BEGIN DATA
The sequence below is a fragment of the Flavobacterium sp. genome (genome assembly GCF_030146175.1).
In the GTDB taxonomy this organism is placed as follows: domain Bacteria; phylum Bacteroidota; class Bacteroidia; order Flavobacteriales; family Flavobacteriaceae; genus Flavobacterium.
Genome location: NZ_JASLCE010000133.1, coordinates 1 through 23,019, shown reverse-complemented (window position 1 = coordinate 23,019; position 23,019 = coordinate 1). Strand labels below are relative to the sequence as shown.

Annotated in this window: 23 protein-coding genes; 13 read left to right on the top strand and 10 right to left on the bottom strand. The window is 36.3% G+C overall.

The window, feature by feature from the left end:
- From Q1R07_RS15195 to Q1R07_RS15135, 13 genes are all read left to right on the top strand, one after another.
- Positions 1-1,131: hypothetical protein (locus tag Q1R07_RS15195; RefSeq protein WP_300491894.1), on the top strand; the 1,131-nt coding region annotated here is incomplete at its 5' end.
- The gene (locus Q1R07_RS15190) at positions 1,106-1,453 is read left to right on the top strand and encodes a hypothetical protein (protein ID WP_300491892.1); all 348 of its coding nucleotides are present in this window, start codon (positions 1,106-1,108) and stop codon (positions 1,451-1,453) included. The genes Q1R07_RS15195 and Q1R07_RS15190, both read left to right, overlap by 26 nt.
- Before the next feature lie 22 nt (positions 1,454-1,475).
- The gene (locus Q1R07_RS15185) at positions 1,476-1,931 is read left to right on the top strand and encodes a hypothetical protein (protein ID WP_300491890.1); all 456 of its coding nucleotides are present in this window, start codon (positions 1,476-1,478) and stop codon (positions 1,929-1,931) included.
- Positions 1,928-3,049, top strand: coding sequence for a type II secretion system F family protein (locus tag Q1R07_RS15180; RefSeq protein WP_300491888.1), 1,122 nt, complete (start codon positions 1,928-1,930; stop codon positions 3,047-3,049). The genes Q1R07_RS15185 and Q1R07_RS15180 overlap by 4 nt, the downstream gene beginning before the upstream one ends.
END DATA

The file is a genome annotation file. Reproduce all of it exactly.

The sequence below is a fragment of the Flavobacterium sp. genome (genome assembly GCF_030146175.1).
In the GTDB taxonomy this organism is placed as follows: domain Bacteria; phylum Bacteroidota; class Bacteroidia; order Flavobacteriales; family Flavobacteriaceae; genus Flavobacterium.
Genome location: NZ_JASLCE010000133.1, coordinates 1 through 23,019, shown reverse-complemented (window position 1 = coordinate 23,019; position 23,019 = coordinate 1). Strand labels below are relative to the sequence as shown.

Annotated in this window: 23 protein-coding genes; 13 read left to right on the top strand and 10 right to left on the bottom strand. The window is 36.3% G+C overall.

The window, feature by feature from the left end:
- From Q1R07_RS15195 to Q1R07_RS15135, 13 genes are all read left to right on the top strand, one after another.
- Positions 1-1,131: hypothetical protein (locus tag Q1R07_RS15195; RefSeq protein WP_300491894.1), on the top strand; the 1,131-nt coding region annotated here is incomplete at its 5' end.
- The gene (locus Q1R07_RS15190) at positions 1,106-1,453 is read left to right on the top strand and encodes a hypothetical protein (protein ID WP_300491892.1); all 348 of its coding nucleotides are present in this window, start codon (positions 1,106-1,108) and stop codon (positions 1,451-1,453) included. The genes Q1R07_RS15195 and Q1R07_RS15190, both read left to right, overlap by 26 nt.
- Before the next feature lie 22 nt (positions 1,454-1,475).
- The gene (locus Q1R07_RS15185) at positions 1,476-1,931 is read left to right on the top strand and encodes a hypothetical protein (protein ID WP_300491890.1); all 456 of its coding nucleotides are present in this window, start codon (positions 1,476-1,478) and stop codon (positions 1,929-1,931) included.
- Positions 1,928-3,049, top strand: coding sequence for a type II secretion system F family protein (locus tag Q1R07_RS15180; RefSeq protein WP_300491888.1), 1,122 nt, complete (start codon positions 1,928-1,930; stop codon positions 3,047-3,049). The genes Q1R07_RS15185 and Q1R07_RS15180 overlap by 4 nt, the downstream gene beginning before the upstream one ends.